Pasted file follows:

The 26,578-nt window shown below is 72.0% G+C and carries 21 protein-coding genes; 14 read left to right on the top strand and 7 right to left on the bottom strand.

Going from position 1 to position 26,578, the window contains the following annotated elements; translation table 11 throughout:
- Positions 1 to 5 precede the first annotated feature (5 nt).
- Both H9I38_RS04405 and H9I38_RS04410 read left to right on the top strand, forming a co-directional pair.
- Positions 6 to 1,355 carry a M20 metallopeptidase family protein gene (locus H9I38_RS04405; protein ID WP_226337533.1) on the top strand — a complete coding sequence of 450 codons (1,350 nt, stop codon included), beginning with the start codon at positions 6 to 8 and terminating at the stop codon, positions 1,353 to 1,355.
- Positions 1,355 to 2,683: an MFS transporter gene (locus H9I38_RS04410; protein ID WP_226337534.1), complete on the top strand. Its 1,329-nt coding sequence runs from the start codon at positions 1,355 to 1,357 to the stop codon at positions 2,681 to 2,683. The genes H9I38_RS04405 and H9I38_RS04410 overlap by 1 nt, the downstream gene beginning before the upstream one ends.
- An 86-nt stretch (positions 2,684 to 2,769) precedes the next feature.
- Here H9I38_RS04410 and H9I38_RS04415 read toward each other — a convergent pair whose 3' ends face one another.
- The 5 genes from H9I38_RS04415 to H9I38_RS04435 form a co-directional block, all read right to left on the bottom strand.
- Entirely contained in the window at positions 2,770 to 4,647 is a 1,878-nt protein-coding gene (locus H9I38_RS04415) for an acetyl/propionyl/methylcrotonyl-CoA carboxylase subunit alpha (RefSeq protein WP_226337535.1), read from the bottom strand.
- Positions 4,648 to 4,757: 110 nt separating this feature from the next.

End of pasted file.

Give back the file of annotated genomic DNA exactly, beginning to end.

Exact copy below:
The 26,578-nt window shown below is 72.0% G+C and carries 21 protein-coding genes; 14 read left to right on the top strand and 7 right to left on the bottom strand.

Going from position 1 to position 26,578, the window contains the following annotated elements; translation table 11 throughout:
- Positions 1 to 5 precede the first annotated feature (5 nt).
- Both H9I38_RS04405 and H9I38_RS04410 read left to right on the top strand, forming a co-directional pair.
- Positions 6 to 1,355 carry a M20 metallopeptidase family protein gene (locus H9I38_RS04405; protein ID WP_226337533.1) on the top strand — a complete coding sequence of 450 codons (1,350 nt, stop codon included), beginning with the start codon at positions 6 to 8 and terminating at the stop codon, positions 1,353 to 1,355.
- Positions 1,355 to 2,683: an MFS transporter gene (locus H9I38_RS04410; protein ID WP_226337534.1), complete on the top strand. Its 1,329-nt coding sequence runs from the start codon at positions 1,355 to 1,357 to the stop codon at positions 2,681 to 2,683. The genes H9I38_RS04405 and H9I38_RS04410 overlap by 1 nt, the downstream gene beginning before the upstream one ends.
- An 86-nt stretch (positions 2,684 to 2,769) precedes the next feature.
- Here H9I38_RS04410 and H9I38_RS04415 read toward each other — a convergent pair whose 3' ends face one another.
- The 5 genes from H9I38_RS04415 to H9I38_RS04435 form a co-directional block, all read right to left on the bottom strand.
- Entirely contained in the window at positions 2,770 to 4,647 is a 1,878-nt protein-coding gene (locus H9I38_RS04415) for an acetyl/propionyl/methylcrotonyl-CoA carboxylase subunit alpha (RefSeq protein WP_226337535.1), read from the bottom strand.
- Positions 4,648 to 4,757: 110 nt separating this feature from the next.